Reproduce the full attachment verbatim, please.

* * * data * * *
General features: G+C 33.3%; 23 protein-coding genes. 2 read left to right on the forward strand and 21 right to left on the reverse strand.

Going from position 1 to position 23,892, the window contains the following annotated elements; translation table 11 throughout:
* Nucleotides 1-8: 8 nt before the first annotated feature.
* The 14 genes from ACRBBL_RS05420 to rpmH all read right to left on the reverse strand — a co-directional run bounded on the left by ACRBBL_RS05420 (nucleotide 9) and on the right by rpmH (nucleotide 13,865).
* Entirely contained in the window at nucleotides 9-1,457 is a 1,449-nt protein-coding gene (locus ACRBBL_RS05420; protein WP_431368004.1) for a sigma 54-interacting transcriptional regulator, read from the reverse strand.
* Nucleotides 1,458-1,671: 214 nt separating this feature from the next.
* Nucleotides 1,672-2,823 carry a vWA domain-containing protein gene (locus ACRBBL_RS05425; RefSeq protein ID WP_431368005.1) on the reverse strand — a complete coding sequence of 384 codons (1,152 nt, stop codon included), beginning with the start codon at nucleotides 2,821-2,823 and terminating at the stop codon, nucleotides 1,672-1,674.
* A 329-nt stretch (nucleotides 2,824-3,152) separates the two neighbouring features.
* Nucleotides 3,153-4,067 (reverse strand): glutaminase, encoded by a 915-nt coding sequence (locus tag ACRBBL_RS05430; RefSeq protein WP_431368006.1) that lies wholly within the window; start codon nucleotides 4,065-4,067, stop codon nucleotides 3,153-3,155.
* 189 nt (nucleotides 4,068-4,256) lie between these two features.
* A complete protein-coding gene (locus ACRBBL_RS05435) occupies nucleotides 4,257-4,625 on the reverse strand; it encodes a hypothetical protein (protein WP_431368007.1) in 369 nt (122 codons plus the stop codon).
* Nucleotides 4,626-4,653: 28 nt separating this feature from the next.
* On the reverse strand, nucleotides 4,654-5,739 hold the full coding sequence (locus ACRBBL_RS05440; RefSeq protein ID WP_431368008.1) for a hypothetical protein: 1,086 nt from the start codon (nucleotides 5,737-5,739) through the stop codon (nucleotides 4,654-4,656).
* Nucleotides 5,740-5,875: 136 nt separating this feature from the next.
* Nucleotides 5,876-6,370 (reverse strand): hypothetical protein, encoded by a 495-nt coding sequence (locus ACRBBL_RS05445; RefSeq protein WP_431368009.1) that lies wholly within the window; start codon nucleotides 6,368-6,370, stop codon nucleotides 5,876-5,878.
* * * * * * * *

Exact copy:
General features: G+C 33.3%; 23 protein-coding genes. 2 read left to right on the forward strand and 21 right to left on the reverse strand.

Going from position 1 to position 23,892, the window contains the following annotated elements; translation table 11 throughout:
* Nucleotides 1-8: 8 nt before the first annotated feature.
* The 14 genes from ACRBBL_RS05420 to rpmH all read right to left on the reverse strand — a co-directional run bounded on the left by ACRBBL_RS05420 (nucleotide 9) and on the right by rpmH (nucleotide 13,865).
* Entirely contained in the window at nucleotides 9-1,457 is a 1,449-nt protein-coding gene (locus ACRBBL_RS05420; protein WP_431368004.1) for a sigma 54-interacting transcriptional regulator, read from the reverse strand.
* Nucleotides 1,458-1,671: 214 nt separating this feature from the next.
* Nucleotides 1,672-2,823 carry a vWA domain-containing protein gene (locus ACRBBL_RS05425; RefSeq protein ID WP_431368005.1) on the reverse strand — a complete coding sequence of 384 codons (1,152 nt, stop codon included), beginning with the start codon at nucleotides 2,821-2,823 and terminating at the stop codon, nucleotides 1,672-1,674.
* A 329-nt stretch (nucleotides 2,824-3,152) separates the two neighbouring features.
* Nucleotides 3,153-4,067 (reverse strand): glutaminase, encoded by a 915-nt coding sequence (locus tag ACRBBL_RS05430; RefSeq protein WP_431368006.1) that lies wholly within the window; start codon nucleotides 4,065-4,067, stop codon nucleotides 3,153-3,155.
* 189 nt (nucleotides 4,068-4,256) lie between these two features.
* A complete protein-coding gene (locus ACRBBL_RS05435) occupies nucleotides 4,257-4,625 on the reverse strand; it encodes a hypothetical protein (protein WP_431368007.1) in 369 nt (122 codons plus the stop codon).
* Nucleotides 4,626-4,653: 28 nt separating this feature from the next.
* On the reverse strand, nucleotides 4,654-5,739 hold the full coding sequence (locus ACRBBL_RS05440; RefSeq protein ID WP_431368008.1) for a hypothetical protein: 1,086 nt from the start codon (nucleotides 5,737-5,739) through the stop codon (nucleotides 4,654-4,656).
* Nucleotides 5,740-5,875: 136 nt separating this feature from the next.
* Nucleotides 5,876-6,370 (reverse strand): hypothetical protein, encoded by a 495-nt coding sequence (locus ACRBBL_RS05445; RefSeq protein WP_431368009.1) that lies wholly within the window; start codon nucleotides 6,368-6,370, stop codon nucleotides 5,876-5,878.